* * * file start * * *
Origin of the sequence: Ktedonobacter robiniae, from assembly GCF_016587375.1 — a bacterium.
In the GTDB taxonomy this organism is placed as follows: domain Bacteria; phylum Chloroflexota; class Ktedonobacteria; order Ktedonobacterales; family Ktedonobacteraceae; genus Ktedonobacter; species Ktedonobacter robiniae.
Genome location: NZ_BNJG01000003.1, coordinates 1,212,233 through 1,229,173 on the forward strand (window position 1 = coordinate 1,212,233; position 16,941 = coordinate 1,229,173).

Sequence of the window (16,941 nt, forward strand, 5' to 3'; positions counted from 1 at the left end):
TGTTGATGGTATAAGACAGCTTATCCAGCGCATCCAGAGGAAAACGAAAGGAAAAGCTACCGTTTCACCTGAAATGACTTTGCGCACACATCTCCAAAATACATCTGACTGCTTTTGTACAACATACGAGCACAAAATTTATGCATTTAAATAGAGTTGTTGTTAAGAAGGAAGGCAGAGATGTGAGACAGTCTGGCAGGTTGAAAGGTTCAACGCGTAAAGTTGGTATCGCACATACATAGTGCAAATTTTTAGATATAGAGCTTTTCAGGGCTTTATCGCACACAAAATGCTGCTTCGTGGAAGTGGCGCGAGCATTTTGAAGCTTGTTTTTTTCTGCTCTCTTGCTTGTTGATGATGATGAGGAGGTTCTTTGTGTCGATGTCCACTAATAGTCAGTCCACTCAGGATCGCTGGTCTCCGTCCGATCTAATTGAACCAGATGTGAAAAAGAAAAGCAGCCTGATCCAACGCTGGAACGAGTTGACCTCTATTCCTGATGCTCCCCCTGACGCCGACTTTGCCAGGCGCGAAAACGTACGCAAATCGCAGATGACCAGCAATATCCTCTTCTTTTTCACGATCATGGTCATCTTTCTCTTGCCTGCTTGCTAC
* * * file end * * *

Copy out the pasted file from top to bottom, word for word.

Origin of the sequence: Ktedonobacter robiniae, from assembly GCF_016587375.1 — a bacterium.
In the GTDB taxonomy this organism is placed as follows: domain Bacteria; phylum Chloroflexota; class Ktedonobacteria; order Ktedonobacterales; family Ktedonobacteraceae; genus Ktedonobacter; species Ktedonobacter robiniae.
Genome location: NZ_BNJG01000003.1, coordinates 1,212,233 through 1,229,173 on the forward strand (window position 1 = coordinate 1,212,233; position 16,941 = coordinate 1,229,173).

Sequence of the window (16,941 nt, forward strand, 5' to 3'; positions counted from 1 at the left end):
TGTTGATGGTATAAGACAGCTTATCCAGCGCATCCAGAGGAAAACGAAAGGAAAAGCTACCGTTTCACCTGAAATGACTTTGCGCACACATCTCCAAAATACATCTGACTGCTTTTGTACAACATACGAGCACAAAATTTATGCATTTAAATAGAGTTGTTGTTAAGAAGGAAGGCAGAGATGTGAGACAGTCTGGCAGGTTGAAAGGTTCAACGCGTAAAGTTGGTATCGCACATACATAGTGCAAATTTTTAGATATAGAGCTTTTCAGGGCTTTATCGCACACAAAATGCTGCTTCGTGGAAGTGGCGCGAGCATTTTGAAGCTTGTTTTTTTCTGCTCTCTTGCTTGTTGATGATGATGAGGAGGTTCTTTGTGTCGATGTCCACTAATAGTCAGTCCACTCAGGATCGCTGGTCTCCGTCCGATCTAATTGAACCAGATGTGAAAAAGAAAAGCAGCCTGATCCAACGCTGGAACGAGTTGACCTCTATTCCTGATGCTCCCCCTGACGCCGACTTTGCCAGGCGCGAAAACGTACGCAAATCGCAGATGACCAGCAATATCCTCTTCTTTTTCACGATCATGGTCATCTTTCTCTTGCCTGCTTGCTAC